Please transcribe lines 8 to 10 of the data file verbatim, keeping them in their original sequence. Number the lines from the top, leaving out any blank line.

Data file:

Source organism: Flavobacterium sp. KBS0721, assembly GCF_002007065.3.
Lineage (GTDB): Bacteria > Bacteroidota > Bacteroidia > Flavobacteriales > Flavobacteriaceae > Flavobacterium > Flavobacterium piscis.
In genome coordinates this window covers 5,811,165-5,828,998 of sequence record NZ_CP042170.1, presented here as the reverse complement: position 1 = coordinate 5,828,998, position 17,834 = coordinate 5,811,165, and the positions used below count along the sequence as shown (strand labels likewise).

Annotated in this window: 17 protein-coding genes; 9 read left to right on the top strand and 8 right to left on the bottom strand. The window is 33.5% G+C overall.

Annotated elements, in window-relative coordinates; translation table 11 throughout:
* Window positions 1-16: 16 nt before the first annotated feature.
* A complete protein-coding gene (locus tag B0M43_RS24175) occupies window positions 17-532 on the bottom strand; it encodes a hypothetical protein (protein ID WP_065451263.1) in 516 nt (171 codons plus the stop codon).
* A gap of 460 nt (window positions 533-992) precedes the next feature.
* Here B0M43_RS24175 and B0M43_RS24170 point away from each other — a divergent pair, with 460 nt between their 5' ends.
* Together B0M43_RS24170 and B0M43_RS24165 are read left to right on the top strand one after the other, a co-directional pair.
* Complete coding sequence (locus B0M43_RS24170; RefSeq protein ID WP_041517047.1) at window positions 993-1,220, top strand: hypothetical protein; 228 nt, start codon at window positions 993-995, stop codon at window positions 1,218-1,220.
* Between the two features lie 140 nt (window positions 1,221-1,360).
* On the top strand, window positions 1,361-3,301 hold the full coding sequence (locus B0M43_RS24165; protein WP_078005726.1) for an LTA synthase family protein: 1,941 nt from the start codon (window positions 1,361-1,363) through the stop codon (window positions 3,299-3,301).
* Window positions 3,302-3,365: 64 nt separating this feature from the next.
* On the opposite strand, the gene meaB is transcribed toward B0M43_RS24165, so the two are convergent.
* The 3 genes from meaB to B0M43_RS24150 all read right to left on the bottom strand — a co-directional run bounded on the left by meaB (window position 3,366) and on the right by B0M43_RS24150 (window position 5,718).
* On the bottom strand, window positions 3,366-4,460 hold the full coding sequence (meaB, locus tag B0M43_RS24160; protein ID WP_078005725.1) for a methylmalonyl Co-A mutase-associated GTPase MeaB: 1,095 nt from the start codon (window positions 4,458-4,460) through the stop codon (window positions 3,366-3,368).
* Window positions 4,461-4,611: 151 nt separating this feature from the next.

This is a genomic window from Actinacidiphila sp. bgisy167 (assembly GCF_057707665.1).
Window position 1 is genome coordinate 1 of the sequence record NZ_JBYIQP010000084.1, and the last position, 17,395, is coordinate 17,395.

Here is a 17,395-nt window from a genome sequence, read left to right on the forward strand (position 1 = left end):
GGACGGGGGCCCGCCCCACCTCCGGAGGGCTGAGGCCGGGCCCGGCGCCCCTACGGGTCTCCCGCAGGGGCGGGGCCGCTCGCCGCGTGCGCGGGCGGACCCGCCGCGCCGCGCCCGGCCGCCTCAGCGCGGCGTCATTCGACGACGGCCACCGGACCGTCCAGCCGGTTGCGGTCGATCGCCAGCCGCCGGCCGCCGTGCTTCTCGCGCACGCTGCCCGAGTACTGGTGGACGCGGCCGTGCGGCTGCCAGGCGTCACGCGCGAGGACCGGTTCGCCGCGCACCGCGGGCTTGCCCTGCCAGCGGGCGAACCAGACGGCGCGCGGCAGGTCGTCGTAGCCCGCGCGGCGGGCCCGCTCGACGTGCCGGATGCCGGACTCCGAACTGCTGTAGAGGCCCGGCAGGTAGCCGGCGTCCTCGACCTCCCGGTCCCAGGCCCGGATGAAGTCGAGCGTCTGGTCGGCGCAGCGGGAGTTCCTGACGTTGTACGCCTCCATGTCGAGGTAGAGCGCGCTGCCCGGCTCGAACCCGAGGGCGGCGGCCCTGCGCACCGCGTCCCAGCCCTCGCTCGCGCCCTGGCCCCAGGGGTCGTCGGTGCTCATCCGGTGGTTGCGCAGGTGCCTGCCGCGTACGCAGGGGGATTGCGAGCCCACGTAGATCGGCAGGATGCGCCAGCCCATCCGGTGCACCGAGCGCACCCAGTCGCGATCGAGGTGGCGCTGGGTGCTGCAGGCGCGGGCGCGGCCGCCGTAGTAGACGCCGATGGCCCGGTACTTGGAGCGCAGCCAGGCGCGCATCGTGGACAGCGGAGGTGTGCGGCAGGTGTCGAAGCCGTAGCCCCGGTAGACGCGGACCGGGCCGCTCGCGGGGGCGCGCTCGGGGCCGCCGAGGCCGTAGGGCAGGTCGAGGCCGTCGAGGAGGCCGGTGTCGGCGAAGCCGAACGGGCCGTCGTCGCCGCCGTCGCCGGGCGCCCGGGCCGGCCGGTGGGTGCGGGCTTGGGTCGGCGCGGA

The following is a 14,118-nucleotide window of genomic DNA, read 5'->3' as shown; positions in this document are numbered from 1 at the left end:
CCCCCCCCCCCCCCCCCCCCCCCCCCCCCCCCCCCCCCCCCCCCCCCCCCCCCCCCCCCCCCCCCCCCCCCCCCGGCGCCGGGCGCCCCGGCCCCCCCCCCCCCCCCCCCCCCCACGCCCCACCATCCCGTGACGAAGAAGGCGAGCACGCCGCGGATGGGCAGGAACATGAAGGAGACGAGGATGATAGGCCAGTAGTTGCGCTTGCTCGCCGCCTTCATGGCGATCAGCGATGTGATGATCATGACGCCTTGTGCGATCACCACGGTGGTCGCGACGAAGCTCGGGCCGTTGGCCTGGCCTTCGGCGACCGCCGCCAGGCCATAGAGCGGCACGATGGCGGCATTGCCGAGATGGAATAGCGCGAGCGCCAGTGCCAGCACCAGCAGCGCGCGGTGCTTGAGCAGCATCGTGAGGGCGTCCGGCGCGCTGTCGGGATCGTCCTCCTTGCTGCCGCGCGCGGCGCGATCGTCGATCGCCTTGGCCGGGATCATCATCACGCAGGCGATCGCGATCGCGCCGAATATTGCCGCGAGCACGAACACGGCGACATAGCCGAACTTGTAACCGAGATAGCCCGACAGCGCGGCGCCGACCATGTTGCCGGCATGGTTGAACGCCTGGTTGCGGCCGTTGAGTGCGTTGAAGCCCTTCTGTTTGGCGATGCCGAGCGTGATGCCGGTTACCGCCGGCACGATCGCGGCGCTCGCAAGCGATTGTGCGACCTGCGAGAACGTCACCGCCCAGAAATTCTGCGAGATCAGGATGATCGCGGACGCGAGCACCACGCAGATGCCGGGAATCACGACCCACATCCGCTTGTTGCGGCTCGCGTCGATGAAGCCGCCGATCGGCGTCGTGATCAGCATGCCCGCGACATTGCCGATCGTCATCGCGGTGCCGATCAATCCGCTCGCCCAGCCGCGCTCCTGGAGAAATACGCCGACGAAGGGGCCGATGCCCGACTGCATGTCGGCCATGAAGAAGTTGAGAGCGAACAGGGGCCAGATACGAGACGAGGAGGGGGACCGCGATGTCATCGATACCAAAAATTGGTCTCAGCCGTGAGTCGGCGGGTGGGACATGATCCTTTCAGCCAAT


* A gap of 460 nt (window positions 533-992) precedes the next feature.
* Here B0M43_RS24175 and B0M43_RS24170 point away from each other — a divergent pair, with 460 nt between their 5' ends.
* Together B0M43_RS24170 and B0M43_RS24165 are read left to right on the top strand one after the other, a co-directional pair.